Tesla used to be the main supplier of components and batteries to Mercedes-Benz for its B-Class Electric Drive. However, the relationship between the two ended last year, after which Mercedes went on to find a new supplier. Luckily, it has finally found one strong contender.
Tesla still ramping battery production
As reported by the Korea Times, a deal has been signed between the Teutonic automaker and battery manufacturer SK Innovation for installation of the Korean company’s battery cells in the next-generation Mercedes-Benz electric vehicles.
Speaking to the Korea Times, an SK Innovation official said, “With our battery cells, the German premium carmaker plans to expand its clean-energy EV lineup in full scale.”
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There has been no comment from Mercedes-Benz about the report.
SK Innovation is facing tough competition from Samsung SDI and LG Chem. To meet the growing demand for batteries, SK doubled its production last year. Mercedes will bring demand and money to the company.
Though Tesla’s batteries will no longer be used in Mercedes-Benz vehicles, the electric car manufacturer intends to expand the production of its batteries, for which it is setting up its gigafactory in Nevada. Earlier, Mercedes-Benz’s parent company Daimler had a 9.1% ownership in Tesla, but it sold off all those shares in 2014.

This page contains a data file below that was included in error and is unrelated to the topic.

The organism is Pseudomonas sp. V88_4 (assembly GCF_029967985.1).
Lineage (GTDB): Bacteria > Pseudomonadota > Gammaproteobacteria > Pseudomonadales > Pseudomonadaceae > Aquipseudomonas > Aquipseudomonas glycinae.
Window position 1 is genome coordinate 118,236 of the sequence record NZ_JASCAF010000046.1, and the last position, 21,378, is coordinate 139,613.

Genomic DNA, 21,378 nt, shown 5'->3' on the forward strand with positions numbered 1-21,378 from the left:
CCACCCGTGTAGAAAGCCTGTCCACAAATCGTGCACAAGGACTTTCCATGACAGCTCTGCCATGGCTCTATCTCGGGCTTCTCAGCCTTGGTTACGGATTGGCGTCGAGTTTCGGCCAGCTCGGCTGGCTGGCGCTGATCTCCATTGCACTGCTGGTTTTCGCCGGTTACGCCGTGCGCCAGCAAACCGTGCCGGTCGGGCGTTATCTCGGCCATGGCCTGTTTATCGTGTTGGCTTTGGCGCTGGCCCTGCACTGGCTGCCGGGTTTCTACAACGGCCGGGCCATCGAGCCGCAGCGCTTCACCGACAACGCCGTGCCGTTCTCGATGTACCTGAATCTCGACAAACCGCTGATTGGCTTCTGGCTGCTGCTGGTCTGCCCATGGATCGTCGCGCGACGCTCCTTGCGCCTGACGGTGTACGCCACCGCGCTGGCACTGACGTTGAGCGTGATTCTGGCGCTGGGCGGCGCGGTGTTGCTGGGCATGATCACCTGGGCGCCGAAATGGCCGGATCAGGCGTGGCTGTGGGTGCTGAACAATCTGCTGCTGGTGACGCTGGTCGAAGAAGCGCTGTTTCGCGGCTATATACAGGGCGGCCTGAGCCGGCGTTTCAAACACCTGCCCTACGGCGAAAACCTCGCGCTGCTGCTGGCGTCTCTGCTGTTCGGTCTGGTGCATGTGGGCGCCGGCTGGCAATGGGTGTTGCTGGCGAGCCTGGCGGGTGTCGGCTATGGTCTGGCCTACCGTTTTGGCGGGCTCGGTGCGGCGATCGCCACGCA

Model 3 has to succeed
Tesla announced that on Mar. 31, it will unveil the Model 3, which is said to be the most affordable electric car from the automaker to date. On the very same day, the company will begin accepting reservations for its mass market car. The vehicle will start at $35,000 (excluding incentives), and deliveries will begin in late 2017.
Trefis estimates that over 30% of Tesla’s valuation is derived from the revenue the Model 3 will generate. Thus, it is very important for the company that this vehicle succeeds. At the end of 2016, General Motors plans to launch its Chevy Bolt, which is believed to be a direct competitor to the Model 3. GM’s Chevy Bolt could threaten Tesla’s ability to succeed in the mass market.
On Thursday, Tesla shares closed down 1.13% at $166.77. Year to date, the stock is down by almost 31%, while in the last year, it is down by over 18%. The stock has a 52-week high $286.65 and a 52-week low of $141.05.